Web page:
Recently, I have seen a lot of people frustrated with others "stealing" their stuff and using it as their own. This has happened to me as well, and to be honest, it is extremely frustrating. Personally, I put a lot of work into my posts, writing, and presentations, and when someone just comes along and claims it as their own, it is extremely deflating. Even when I think that I have an original idea or quote, I google it just to make sure that it is not someone else's. People are exposed to so many ideas that it can be confusing to differentiate between what originated with you or someone else. People make mistakes.
But instead of writing a post on why you shouldn't do that, I wanted to share why it is better to reference the work of others.
- George Couros
A recent conversation with friends led me to reflect on the question “what makes a good community?” I’m fortunate enough to count myself as a member of a few great communities of people who enjoy learning. True, at times, that they may function as an echo chamber, but just as often (or perhaps more often), friends will challenge my thinking.
Reflecting on my own experience
I know that I wouldn’t be the type of thinker I am without the influence of many profound people. But what makes this group of people special to me? What has them occupying a special place in my psyche as well as my heart? I did some reading, and found that the groups to which I belong share some special characteristics; ones I’ve always felt were important to foster within my classroom.
The research says
McMillan and Chavis had some interesting insight into what makes a community, way back in 1986. The characteristics of a community are the same today: membership, influence, integration and fulfillment of need, and a shared emotional connection (1). A good learning community shows signs of all of these. I could spend my words here restating what the research shows, but I won’t do that. If you want to read up, I recommend it (and I’ve included a resources section), but I want to write about what a learning community means to me, and what I do to try and make the learning community better for all its members.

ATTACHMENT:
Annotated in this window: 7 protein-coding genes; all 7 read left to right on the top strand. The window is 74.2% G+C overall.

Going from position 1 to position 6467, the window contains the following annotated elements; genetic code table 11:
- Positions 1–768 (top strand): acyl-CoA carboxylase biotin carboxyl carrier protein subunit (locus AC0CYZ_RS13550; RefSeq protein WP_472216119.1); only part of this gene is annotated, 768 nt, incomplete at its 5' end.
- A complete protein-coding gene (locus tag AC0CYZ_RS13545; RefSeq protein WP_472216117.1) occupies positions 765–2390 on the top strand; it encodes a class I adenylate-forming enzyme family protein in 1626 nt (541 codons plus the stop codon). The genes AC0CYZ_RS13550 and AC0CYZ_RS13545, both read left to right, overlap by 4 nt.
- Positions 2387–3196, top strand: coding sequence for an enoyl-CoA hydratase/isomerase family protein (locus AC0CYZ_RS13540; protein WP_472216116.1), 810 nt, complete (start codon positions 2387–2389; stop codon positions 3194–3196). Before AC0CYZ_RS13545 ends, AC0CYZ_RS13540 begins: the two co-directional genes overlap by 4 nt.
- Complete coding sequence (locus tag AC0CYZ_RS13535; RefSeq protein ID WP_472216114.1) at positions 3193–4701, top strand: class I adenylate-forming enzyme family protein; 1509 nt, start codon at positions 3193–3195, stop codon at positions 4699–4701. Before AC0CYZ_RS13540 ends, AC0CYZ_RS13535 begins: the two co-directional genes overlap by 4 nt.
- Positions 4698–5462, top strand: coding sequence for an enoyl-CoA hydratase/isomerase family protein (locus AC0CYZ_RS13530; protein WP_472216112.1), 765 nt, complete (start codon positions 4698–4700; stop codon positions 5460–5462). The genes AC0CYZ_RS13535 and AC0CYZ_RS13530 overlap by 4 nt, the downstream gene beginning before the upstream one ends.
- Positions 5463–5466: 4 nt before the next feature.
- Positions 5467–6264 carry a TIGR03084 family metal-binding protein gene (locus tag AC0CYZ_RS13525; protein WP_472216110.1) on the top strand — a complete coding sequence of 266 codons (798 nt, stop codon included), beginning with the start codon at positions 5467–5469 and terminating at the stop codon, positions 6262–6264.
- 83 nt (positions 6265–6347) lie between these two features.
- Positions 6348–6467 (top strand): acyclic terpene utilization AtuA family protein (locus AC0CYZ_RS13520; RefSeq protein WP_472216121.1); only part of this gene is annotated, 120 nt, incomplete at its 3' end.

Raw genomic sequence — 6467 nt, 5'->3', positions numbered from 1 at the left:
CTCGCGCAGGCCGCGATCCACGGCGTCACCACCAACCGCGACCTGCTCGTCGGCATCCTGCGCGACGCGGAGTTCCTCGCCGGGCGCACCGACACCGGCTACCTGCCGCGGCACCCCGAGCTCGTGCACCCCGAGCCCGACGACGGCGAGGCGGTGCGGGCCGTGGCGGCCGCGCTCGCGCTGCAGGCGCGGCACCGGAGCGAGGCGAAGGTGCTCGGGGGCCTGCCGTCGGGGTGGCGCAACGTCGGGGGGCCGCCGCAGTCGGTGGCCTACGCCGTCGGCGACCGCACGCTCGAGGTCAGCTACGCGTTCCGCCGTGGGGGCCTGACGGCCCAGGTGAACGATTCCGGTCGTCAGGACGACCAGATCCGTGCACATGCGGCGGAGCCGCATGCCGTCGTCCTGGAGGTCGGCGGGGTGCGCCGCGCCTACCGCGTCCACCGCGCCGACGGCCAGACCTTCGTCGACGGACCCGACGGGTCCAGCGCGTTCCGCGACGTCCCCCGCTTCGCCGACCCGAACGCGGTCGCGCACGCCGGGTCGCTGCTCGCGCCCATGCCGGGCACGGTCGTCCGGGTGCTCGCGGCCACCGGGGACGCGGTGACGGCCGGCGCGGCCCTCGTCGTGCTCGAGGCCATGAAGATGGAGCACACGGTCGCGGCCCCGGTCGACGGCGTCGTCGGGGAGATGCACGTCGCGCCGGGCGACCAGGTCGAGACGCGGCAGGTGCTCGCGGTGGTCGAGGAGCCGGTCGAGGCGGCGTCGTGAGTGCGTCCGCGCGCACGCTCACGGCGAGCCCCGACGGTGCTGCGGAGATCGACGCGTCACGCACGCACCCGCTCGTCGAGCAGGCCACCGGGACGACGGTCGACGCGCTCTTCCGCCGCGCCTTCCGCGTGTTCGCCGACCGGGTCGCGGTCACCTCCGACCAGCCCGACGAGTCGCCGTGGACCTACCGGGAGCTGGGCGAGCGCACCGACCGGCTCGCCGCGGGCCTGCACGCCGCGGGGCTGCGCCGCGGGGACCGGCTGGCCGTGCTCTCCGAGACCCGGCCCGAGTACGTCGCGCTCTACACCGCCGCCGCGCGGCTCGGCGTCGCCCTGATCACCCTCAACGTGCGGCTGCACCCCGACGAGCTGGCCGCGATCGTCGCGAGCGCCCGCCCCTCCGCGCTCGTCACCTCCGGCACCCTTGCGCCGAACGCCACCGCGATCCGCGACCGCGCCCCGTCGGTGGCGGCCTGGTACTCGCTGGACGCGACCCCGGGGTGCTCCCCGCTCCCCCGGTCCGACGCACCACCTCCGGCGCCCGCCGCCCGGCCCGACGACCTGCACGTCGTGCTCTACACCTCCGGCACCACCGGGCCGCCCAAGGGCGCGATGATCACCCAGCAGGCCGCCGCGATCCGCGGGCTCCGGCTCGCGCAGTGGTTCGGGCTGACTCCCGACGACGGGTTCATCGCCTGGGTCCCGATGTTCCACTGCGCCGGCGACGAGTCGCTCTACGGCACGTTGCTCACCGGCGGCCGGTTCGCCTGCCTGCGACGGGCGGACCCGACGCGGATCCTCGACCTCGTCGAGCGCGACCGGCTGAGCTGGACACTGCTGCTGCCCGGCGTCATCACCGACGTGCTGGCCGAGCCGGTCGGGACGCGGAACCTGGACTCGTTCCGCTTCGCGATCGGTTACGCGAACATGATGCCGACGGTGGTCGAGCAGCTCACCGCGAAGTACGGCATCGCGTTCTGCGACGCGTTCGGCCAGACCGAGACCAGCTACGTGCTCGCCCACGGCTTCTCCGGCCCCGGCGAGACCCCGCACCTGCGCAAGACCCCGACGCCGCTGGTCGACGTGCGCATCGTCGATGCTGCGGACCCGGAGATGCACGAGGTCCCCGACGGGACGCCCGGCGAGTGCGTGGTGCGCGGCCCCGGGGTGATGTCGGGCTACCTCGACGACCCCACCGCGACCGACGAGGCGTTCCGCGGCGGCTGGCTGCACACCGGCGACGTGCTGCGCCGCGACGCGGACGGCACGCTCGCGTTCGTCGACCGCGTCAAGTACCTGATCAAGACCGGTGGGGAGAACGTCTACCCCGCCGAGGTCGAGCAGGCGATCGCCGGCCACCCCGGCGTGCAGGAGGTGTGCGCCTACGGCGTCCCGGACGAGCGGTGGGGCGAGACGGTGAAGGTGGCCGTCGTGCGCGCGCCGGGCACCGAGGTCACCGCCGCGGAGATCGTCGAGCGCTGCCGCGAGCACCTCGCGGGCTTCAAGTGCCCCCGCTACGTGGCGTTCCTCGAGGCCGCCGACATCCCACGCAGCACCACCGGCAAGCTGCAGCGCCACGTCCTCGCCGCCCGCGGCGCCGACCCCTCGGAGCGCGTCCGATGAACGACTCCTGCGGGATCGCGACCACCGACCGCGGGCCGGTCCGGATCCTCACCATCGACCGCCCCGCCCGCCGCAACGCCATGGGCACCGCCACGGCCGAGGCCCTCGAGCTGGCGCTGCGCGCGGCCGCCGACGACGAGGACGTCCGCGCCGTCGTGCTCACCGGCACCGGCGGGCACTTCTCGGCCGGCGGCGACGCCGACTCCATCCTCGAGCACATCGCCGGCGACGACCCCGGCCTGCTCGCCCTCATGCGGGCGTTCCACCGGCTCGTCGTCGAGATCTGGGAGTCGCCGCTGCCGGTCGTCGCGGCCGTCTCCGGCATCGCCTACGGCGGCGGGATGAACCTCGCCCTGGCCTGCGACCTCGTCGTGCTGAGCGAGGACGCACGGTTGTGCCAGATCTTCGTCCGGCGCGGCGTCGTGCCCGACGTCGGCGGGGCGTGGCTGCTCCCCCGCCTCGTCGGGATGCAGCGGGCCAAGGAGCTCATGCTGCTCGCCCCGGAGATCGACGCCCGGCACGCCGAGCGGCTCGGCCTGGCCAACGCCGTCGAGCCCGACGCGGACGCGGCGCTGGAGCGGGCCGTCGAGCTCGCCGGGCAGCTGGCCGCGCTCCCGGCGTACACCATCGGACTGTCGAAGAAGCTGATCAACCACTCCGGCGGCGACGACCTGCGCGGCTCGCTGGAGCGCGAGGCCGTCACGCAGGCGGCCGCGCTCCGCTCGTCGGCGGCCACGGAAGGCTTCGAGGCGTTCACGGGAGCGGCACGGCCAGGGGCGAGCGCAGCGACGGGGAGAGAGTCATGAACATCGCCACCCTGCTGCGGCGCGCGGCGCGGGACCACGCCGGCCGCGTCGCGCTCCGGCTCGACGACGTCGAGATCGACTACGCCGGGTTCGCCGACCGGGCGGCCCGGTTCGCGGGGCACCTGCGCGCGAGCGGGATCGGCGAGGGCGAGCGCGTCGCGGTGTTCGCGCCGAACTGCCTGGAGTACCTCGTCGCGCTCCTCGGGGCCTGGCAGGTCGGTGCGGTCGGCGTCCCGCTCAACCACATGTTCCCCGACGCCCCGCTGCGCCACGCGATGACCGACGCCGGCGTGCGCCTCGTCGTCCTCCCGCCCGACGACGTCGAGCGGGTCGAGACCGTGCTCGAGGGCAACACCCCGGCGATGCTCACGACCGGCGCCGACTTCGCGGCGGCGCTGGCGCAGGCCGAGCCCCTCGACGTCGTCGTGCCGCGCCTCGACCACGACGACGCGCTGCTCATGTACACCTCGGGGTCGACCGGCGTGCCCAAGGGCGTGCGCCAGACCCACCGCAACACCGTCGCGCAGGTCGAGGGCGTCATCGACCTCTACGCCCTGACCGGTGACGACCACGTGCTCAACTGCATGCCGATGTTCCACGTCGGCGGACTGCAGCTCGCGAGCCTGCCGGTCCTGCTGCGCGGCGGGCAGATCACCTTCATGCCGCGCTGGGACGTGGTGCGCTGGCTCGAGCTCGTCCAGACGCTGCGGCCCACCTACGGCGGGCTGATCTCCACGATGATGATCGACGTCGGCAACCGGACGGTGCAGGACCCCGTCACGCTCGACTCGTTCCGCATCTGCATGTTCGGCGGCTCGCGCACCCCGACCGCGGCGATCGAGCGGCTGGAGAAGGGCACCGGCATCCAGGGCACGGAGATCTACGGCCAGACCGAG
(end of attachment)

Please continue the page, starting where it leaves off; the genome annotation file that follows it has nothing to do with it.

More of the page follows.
The space has to be welcoming, for anyone. My community buddies are always warm, open, and honest. They’ll answer the same question, time after time. There are some sites I use extensively to learn, but they’re not a community. Some people in those forums will shut down anyone who asks a question someone else might have had before. In my communities, the wise people understand that not everyone is a search-ninja. Sometimes, they just need a point in the right direction, and sometimes they need hand-holding. After all, we didn’t get smart all by ourselves - we need to help others at least as much as we’ve been helped.
Is that really the best way to be?
A strong community is also honest. If something’s not a good idea, they’ll tell me, but they’ll do it gently. Maybe suggest a better approach. Maybe instead of telling me it sucks, they’ll ask me questions to help lead me to the understanding that what I’m thinking sucks. Finding a place online where everyone agrees with you is possible, but I don’t like those places. They build a sense of group “rightness,” and a diverse set of people is critical to a strong community (2). We have shared interests, but differing opinions, ideas, and strategies.
No cricket noises allowed
Good communities are these things (and more), but I want to speak about something that communities are not. Good communities, ones where I go for questions or answers, are not silent. I never see an unanswered post, because we all want to contribute. As Bielaczyc, Kapur, and Collins stated, “The overall goal of a [community of learners]... is to foster a culture of learning, where both individuals and the community as a whole are learning how to learn.” (3)
Hey, are you open?
I’m a big fan of openness. Some of my communities are closed, it’s true (*gasp*), but those in which I participate most are open to anyone. We’re transparent. You can join, or you can not join; either way, you can still access all the conversations. If you want to be a member, there’s no application process. No fees to pay. Click a button, you’re in, and you can ask or answer questions.
Or not. You can join, and just lurk. There’s an overwhelming feeling in these spaces that we’re all here to learn. And to me, that’s the key to a good community. We all have different strengths, weaknesses, opinions, ideas, and perspectives, but every community I’m in (and they’re quite a variety) is united by one feature.
All of us, no matter any of the other things,